Universal has created a new DVD series offerring that can become a nice addition to your CD library and may, in fact reside on the shelves next to their CD counterparts. The series is called 20th Century Masters: The DVD Collection and is so named because of their popular 20th Century Masters: Millennium Collection series.
These DVDs are priced at a very affordable level, generally under $6.00 US and you get a very simple menu with a play-all option along with the individual song selection. The sound choices are only in PCM Stereo 2.0 and the video is only full screen but that's a small price to pay for the luxury and pleasure of having favourite videos readily available in one easy package.
For the purpose of this review, we looked at 4 DVD titles for Tears For Fears, Styx, ABC, and Asia. Two of those bands (Styx, Asia) came from 70s sensibilities when MTV began while the other two, Tears for Fears and ABC enjoyed the 'ready for it' saviness of MTV years.
The first, Styx, utilized concert footage to sell their songs as they had very little understanding of the medium of MTV videos. Thrown into the fire, as it were, their videos were a transition of actual footage from concerts (Blue Collar Man; Come Sail Away; The Best of Times; Boat on the River) to a rudimentary understanding of video extending fom their own stage "conceptual plays" (Mr Roboto) and finally their full blown attempt at video acting (Too Much Time On My Hands). Lucky us that this set of 6 videos are mostly concert footage as their acting left a lot to be desired. The songs are great and the set enjoyable especially if you're a Styx fan and wax nostalgic. Styx still sells well.
Asia was a supergroup put together by 70s man about town, John Wetton. Wetton was already a well heeled musician having been in King Crimson, Uriah Heep, UK, and Wishbone Ash so it was a natural progression for him. Joining him was Yes ex-pat, Steve Howe; Atomic Rooster and Emerson, Lake and Palmer refugee Carl Palmer; and Geoff Downes from The Buggles (Video Killed the Radio Star) and a short-lived Yes stint. This set contains 5 videos, all early attempts in the beginning of the MTV years. And they show. Of course the songs are great and the videos themselves are nostalgic, but they fail to ignite imagination and thus are for the fan of Asia. But still, where else will you find a collection of Asia videos (Heat of the Moment, Only Time Will Tell, Wildest Dreams, Don't Cry, and The Smile Has Left Your Eyes).
As the years progressed further into the 80s, the medium of videos became sharper and more interesting rather than a mess of duplicating screens filling up the TV tube and swirly colour flashes from motion. Tears For Fears videos highlighted this with five songs. Four of the videos are songs from their immensely popular Songs From the Big Chair (Shout, Everybody Wants to Rule the World, Mother's Talk (US Remix), and Head Over Heels) while the final video/song is "Sowing the Seeds of Love" from their followup album, 1989's The Seeds of Love. This DVD collection is easily the best of this bunch if not only because the songs are so recognizeable and fulfilling. This duo is attempting a comeback in 2004. While their talent is deep it yet remains to be seen whether Tears for Fears can endure the ravages of time.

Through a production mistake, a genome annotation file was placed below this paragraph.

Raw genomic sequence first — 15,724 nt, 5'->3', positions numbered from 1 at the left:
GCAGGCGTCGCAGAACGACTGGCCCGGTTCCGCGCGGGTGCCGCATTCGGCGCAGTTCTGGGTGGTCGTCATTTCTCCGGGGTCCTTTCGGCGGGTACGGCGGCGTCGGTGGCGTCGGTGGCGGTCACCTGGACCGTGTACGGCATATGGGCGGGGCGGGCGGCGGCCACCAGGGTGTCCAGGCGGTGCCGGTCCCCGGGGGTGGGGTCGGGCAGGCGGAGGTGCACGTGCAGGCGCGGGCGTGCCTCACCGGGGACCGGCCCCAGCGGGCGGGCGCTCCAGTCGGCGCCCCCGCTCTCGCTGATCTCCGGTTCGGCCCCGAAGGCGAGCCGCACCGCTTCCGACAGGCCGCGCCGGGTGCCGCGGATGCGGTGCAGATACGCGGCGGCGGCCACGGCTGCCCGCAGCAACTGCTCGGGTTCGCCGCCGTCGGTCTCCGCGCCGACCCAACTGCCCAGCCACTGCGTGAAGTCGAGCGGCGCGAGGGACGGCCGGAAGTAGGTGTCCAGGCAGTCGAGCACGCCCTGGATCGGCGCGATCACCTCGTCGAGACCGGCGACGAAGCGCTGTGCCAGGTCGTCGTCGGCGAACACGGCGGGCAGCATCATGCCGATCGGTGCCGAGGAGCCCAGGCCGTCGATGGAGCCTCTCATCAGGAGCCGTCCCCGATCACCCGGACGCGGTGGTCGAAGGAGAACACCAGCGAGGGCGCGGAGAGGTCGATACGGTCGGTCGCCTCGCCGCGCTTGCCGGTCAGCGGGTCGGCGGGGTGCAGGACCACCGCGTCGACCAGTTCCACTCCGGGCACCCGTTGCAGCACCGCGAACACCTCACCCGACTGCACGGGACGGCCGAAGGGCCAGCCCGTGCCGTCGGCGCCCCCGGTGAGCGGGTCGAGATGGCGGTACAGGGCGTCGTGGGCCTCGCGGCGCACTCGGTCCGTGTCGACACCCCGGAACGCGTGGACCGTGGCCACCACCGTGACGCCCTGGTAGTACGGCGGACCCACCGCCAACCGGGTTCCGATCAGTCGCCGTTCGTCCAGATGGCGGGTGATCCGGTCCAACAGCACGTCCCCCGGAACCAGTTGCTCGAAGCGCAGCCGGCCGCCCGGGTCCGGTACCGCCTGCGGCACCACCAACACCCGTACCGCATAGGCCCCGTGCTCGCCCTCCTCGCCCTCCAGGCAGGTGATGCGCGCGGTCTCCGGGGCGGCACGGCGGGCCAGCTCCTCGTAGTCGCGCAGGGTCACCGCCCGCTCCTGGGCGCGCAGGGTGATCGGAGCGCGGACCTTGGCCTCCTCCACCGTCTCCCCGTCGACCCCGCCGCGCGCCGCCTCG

Finally, We looked at another 80s band, ABC, which was mainly a vehicle for the vocals of Martin Fry. Regardless of who the band actually was, they had a short-lived series of great songs including "Poison Arrow" and "Look of Love" from their first album, The Lexicon of Love. "(How To Be A) Millionaire" made further use of style by becoming a cartoon and thus helping to advance the medium of video. However, ABC, despite their decline in record sales, actually became better musically. Making another climb with the slick and stylish "Be Near Me" and eventually ending the endurance of the band with "When Smokey Sings", their last major hit. This video hits package show a wider range of style as the band progressed in their career making it a video evolution of ABC as well as a song catalog. Super cool collection.
Bottom line: I love what these things are and what they give to us. Cost-wise, they are as cheap as music can get and a great value for the money. I look forward to more titles as they become available.